Pilonidal Sinus

When a patient develops pilonidal disease it begins as a midline pore, and then progresses to a pilonidal cyst as hairs and debris collect under the skin. If this cyst becomes inflamed and starts tunneling, we now call that a pilonidal sinus. It usually shows up as a spot off to the side of the gluteal crease, similar to the one in this photo:

pilonidal sinus
Pilonidal Sinus

We call this opening off to the side a “secondary sinus opening” (the primary opening is the midline pore deep in the gluteal crease). A secondary sinus opening can appear off to one side and up above the crease as in the photo, or it can be in the midline of the crease, or it can appear below the midline opening. It can also be farther away from the midline than is seen in the photo. These tunnels take the path of least resistance, and that varies from patient to patient. If a patient has already had previous surgery, and a sinus recurs, it often appears directly within the old scar, because that is the weakest point.

pilonidal sinus
Midline secondary opening showing relationship to pits

It is also possible for the cyst to create more than one secondary sinus tract opening, as seen in this photo:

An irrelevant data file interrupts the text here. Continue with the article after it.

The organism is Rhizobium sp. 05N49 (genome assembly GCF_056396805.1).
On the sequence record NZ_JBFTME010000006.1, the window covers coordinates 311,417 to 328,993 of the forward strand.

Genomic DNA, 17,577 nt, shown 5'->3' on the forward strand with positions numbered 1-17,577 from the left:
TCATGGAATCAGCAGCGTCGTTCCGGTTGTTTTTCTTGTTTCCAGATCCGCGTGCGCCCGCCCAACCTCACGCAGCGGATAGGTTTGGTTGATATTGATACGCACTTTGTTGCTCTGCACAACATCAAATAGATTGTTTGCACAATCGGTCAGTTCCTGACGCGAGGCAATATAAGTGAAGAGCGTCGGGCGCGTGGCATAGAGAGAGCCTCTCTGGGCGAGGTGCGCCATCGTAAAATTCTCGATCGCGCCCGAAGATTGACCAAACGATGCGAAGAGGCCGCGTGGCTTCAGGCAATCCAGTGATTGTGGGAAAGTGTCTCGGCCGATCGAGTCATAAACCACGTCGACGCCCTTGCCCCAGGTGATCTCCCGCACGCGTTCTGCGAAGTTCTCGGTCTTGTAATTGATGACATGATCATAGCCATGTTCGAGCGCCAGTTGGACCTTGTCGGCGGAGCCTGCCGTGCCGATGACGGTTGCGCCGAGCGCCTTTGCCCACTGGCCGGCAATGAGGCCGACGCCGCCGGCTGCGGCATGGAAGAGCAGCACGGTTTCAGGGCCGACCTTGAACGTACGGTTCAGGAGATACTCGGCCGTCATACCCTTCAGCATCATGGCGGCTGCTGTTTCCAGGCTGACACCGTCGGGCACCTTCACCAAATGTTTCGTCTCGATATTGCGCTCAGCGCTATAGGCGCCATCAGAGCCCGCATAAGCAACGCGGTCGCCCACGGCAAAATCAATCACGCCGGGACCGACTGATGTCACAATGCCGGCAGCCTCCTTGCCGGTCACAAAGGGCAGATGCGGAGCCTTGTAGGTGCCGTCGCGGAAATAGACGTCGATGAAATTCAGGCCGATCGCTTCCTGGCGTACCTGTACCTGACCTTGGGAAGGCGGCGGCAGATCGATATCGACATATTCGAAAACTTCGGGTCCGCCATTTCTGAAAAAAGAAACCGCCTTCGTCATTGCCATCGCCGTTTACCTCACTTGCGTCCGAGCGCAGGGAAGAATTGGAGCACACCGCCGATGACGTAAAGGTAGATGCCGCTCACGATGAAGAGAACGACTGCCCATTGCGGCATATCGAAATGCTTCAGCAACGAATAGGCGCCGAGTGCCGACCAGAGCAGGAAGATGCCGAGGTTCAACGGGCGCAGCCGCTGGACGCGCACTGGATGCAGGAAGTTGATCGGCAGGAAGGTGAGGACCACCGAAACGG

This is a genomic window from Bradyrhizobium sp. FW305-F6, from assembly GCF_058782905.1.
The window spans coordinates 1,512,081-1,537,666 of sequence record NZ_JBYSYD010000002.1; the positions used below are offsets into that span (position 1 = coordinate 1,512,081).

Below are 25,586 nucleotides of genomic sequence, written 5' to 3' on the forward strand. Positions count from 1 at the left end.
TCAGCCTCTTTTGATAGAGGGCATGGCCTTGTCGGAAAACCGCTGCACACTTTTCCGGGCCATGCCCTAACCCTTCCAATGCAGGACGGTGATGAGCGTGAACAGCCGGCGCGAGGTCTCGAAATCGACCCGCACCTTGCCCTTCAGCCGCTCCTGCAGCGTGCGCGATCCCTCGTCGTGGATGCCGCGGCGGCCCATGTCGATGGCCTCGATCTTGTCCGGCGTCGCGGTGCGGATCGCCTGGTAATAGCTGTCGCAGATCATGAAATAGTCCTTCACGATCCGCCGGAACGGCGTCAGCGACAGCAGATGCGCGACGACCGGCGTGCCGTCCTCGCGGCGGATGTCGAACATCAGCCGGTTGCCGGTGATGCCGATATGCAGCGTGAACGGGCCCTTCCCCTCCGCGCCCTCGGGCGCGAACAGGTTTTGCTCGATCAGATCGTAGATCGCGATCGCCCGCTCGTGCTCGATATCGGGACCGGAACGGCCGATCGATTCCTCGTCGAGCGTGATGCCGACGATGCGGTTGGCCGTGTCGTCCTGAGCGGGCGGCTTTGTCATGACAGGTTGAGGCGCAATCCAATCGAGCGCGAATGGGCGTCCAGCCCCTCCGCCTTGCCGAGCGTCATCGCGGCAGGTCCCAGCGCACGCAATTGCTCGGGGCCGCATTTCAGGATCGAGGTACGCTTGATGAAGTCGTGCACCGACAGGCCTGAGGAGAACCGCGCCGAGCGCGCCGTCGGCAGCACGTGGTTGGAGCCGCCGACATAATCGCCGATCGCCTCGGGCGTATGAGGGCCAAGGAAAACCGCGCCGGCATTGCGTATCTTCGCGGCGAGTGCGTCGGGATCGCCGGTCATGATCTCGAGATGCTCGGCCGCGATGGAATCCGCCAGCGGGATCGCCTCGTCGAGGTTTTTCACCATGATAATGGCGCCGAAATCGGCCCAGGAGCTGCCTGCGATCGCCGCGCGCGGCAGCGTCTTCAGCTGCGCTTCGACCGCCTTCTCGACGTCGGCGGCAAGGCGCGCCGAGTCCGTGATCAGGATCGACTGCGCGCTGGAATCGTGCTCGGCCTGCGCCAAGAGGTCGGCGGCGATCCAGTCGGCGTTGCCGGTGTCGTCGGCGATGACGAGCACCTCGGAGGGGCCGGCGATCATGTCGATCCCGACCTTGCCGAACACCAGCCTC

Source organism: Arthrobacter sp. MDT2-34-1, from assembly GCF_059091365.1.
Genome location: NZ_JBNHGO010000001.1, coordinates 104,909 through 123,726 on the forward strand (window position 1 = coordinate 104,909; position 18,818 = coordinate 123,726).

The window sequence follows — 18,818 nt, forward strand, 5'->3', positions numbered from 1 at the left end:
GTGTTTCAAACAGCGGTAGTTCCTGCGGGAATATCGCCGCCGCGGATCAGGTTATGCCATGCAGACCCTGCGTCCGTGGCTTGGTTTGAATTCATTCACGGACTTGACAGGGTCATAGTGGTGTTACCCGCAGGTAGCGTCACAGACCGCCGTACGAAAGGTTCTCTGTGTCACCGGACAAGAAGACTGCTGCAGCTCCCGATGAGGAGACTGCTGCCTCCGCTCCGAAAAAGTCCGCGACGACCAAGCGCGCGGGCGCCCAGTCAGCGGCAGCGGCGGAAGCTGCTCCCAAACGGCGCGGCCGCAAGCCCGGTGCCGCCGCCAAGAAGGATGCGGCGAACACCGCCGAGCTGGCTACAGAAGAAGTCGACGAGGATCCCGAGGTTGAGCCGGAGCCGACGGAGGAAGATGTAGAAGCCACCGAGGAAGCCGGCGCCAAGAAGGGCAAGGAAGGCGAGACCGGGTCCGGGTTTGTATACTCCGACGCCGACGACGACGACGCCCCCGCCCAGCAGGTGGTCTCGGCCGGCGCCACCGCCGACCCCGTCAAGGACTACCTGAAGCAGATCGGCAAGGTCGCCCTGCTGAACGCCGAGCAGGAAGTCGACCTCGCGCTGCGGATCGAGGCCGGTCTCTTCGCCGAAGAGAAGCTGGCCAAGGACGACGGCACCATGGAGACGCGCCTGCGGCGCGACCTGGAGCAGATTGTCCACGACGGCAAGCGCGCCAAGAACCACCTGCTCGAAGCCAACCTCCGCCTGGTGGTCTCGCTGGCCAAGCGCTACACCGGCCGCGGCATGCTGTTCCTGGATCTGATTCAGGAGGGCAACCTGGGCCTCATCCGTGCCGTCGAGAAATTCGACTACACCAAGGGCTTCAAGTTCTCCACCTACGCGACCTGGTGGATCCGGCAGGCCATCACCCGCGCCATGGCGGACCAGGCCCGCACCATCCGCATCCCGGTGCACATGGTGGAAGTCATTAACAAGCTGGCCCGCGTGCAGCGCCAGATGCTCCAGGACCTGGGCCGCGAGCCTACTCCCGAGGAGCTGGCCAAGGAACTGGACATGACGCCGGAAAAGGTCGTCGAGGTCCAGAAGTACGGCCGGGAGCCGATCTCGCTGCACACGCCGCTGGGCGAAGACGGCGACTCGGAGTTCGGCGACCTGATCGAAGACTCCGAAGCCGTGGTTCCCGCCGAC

pilonidal sinus
multiple pilonidal sinus tracts

The typical symptoms of a sinus are that it intermittently becomes swollen and painful. Patients often call this a “flair up”. It then drains and feels better and may even seem to completely heal, until the cycle of pain and drainage begins again.

The treatment is to remove the secondary opening, the tunnel, the primary opening, and to flatten the gluteal cleft. Just treating the secondary sinus tract opening with surgical removal, silver nitrate, steroid injections, antiseptics, antibiotic ointment, or any kind of local wound care will not solve the problem without removing the entire sinus from the midline pit to the secondary sinus tract opening. The Cleft Lift Procedure is the best option to accomplish all these things. There are also “minimally invasive pilonidal operations” that do not flatten the cleft, but remove the pilonidal sinus. These are reasonable procedures, but do have a high failure rate due to the fact that they do not address the reason for the pilonidal disease which is the shape and depth of the gluteal cleft.

As mentioned above, topical medications and antiseptics will not solve the problem. However, because this is an intermittent process, they may seem to be helping – but that is just an illusion. In general, once a sinus forms it will not resolve without surgical treatment. Whether the symptoms are severe enough for a patient to see surgical treatment is an individual decision. If the symptoms are minimal, some patients opt to just endure it. Here is a discussion of pilonidal disease with minimal symptoms.

At the Evergreen Surgical Pilonidal Clinic we only perform the cleft-lift procedure because of it’s very high success rate.